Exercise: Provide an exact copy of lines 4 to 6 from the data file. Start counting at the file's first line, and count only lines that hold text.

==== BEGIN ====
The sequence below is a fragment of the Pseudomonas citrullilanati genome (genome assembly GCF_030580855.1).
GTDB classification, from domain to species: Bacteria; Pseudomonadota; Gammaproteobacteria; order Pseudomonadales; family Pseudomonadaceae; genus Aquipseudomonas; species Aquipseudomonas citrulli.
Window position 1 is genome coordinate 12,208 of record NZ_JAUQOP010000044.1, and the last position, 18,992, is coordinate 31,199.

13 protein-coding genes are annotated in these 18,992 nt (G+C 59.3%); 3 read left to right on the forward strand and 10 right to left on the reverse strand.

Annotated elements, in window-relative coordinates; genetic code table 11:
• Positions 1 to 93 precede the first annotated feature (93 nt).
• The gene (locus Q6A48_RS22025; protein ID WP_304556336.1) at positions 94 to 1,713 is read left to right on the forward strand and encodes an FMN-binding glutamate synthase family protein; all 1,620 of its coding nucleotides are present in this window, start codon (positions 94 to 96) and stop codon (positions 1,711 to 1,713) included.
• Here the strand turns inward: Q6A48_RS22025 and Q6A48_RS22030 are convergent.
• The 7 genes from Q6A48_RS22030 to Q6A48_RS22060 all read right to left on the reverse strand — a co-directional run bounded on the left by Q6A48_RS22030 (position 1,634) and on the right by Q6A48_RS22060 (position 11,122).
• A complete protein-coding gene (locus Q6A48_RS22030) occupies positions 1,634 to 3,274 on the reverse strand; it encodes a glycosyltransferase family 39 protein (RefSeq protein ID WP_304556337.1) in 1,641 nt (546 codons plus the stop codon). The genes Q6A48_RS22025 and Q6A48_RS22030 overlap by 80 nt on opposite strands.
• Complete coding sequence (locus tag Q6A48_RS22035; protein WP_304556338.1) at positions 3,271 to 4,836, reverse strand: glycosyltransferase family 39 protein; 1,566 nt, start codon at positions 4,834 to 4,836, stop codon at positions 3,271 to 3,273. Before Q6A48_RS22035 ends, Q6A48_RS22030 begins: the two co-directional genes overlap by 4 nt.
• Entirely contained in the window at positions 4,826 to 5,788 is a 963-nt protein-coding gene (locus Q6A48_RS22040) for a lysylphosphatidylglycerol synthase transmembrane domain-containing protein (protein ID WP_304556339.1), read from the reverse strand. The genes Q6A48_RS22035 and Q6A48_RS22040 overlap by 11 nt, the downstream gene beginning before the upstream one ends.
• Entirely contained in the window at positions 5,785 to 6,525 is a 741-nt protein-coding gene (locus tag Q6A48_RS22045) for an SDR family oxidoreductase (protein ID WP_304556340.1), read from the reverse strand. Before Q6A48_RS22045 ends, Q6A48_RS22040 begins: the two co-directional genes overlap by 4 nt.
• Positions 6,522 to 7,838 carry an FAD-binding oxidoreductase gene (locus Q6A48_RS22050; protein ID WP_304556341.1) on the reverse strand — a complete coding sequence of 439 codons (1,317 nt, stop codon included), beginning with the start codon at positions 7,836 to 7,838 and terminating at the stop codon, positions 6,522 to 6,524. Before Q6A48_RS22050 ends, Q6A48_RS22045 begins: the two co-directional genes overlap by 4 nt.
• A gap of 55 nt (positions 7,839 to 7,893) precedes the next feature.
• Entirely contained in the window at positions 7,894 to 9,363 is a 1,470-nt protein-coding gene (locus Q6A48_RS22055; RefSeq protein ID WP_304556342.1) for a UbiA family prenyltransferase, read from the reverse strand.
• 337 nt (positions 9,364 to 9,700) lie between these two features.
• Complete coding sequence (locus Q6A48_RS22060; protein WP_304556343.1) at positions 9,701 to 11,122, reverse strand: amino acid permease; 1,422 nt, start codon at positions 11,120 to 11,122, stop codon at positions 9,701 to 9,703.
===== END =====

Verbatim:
13 protein-coding genes are annotated in these 18,992 nt (G+C 59.3%); 3 read left to right on the forward strand and 10 right to left on the reverse strand.

Annotated elements, in window-relative coordinates; genetic code table 11:
• Positions 1 to 93 precede the first annotated feature (93 nt).